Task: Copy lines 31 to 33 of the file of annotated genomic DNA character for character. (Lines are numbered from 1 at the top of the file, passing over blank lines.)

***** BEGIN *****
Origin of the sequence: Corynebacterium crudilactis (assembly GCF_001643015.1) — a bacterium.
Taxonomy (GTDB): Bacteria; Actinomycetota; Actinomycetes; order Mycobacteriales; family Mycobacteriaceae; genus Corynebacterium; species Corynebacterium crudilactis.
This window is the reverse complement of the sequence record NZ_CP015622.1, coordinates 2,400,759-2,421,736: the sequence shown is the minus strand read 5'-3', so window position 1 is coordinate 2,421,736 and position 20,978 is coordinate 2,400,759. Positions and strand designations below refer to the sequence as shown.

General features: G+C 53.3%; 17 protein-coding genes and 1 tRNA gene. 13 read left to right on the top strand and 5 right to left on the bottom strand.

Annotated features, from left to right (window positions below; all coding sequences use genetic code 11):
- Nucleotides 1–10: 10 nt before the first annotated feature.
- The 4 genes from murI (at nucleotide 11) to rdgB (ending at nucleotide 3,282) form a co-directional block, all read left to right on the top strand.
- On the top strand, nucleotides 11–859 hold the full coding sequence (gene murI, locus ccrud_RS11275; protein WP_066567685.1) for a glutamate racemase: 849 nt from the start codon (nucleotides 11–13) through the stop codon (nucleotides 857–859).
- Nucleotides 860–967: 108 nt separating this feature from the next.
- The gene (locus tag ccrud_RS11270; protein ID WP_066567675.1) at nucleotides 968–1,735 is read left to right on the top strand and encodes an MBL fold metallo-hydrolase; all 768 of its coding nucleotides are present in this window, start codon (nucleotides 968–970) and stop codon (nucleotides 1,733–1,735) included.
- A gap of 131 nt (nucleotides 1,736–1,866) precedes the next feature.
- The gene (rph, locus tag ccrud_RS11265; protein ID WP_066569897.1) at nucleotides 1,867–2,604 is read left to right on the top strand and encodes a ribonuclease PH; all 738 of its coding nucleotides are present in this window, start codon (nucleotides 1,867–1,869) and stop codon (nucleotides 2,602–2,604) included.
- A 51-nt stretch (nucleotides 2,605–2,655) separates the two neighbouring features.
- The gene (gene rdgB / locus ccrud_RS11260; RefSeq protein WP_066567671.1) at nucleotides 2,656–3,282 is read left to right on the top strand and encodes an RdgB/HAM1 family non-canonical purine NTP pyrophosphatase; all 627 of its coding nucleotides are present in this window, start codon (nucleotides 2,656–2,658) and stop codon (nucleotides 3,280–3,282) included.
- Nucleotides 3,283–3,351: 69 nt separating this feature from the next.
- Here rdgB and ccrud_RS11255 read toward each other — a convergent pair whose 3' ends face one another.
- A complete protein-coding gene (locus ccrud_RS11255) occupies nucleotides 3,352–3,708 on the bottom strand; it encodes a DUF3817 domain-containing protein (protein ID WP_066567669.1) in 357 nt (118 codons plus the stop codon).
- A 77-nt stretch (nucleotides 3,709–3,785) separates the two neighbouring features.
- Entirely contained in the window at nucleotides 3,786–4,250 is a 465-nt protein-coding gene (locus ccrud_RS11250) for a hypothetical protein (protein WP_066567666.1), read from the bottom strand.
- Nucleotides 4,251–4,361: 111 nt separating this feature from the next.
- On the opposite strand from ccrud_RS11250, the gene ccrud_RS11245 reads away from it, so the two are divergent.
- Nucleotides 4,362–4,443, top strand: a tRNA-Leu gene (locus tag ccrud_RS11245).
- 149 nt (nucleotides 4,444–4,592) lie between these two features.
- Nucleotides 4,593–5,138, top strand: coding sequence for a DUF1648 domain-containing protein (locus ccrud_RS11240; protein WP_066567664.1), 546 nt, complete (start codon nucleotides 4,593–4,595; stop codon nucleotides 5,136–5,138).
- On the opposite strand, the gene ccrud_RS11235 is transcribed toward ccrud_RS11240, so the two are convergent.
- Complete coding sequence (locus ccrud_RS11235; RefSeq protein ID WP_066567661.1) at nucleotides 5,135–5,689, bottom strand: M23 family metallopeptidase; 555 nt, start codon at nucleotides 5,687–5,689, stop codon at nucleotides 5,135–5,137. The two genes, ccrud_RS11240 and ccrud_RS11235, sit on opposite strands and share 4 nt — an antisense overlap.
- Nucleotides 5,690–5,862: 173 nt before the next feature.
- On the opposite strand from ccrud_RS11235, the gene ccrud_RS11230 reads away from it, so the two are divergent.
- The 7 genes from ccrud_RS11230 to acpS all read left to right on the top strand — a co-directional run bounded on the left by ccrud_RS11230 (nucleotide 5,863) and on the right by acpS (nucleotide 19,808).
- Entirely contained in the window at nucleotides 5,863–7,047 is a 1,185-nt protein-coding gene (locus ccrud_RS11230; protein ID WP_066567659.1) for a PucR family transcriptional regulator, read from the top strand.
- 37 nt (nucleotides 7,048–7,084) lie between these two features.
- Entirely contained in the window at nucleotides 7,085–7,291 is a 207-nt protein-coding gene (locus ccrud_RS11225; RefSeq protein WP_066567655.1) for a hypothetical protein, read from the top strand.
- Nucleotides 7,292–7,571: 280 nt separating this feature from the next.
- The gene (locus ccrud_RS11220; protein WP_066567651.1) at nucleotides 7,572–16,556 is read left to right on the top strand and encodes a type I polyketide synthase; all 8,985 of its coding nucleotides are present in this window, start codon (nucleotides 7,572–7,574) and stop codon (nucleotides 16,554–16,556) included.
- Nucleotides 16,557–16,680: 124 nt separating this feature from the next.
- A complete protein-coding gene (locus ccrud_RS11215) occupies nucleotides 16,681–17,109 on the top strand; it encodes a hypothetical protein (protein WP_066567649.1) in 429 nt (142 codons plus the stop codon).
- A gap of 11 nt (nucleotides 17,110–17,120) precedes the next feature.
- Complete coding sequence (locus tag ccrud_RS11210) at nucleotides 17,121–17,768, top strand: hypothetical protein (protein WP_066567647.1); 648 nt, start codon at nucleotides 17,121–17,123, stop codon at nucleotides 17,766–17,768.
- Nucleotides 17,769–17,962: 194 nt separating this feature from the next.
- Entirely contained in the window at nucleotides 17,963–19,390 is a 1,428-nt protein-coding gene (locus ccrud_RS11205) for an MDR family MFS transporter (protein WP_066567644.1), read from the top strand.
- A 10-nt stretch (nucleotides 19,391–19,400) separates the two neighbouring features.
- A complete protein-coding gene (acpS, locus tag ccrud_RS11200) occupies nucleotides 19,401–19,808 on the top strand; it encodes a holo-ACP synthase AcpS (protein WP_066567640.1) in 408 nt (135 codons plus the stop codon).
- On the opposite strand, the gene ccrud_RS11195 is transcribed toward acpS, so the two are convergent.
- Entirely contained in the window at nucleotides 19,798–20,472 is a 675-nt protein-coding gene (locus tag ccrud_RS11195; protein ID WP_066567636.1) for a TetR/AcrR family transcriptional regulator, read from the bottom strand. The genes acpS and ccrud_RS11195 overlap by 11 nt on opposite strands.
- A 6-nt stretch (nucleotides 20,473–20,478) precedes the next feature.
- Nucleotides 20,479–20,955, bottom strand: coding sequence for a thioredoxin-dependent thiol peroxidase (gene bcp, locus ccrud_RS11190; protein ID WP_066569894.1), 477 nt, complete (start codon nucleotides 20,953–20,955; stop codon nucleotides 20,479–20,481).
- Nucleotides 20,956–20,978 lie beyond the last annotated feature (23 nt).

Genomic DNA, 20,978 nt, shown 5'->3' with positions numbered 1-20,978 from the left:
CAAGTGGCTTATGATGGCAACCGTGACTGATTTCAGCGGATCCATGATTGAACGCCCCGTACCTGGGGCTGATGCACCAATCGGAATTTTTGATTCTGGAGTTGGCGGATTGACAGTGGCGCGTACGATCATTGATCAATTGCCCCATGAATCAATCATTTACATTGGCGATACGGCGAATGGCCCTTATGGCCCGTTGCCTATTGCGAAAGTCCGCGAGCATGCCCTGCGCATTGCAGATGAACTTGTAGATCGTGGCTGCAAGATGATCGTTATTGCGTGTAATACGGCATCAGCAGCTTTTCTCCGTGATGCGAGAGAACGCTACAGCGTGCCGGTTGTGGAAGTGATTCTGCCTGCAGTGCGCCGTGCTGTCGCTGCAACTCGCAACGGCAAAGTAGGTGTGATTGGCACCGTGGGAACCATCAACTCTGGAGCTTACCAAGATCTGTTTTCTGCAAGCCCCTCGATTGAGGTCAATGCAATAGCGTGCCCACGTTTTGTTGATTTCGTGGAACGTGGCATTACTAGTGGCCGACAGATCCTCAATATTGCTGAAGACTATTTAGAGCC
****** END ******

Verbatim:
- 37 nt (nucleotides 7,048–7,084) lie between these two features.
- Entirely contained in the window at nucleotides 7,085–7,291 is a 207-nt protein-coding gene (locus ccrud_RS11225; RefSeq protein WP_066567655.1) for a hypothetical protein, read from the top strand.
- Nucleotides 7,292–7,571: 280 nt separating this feature from the next.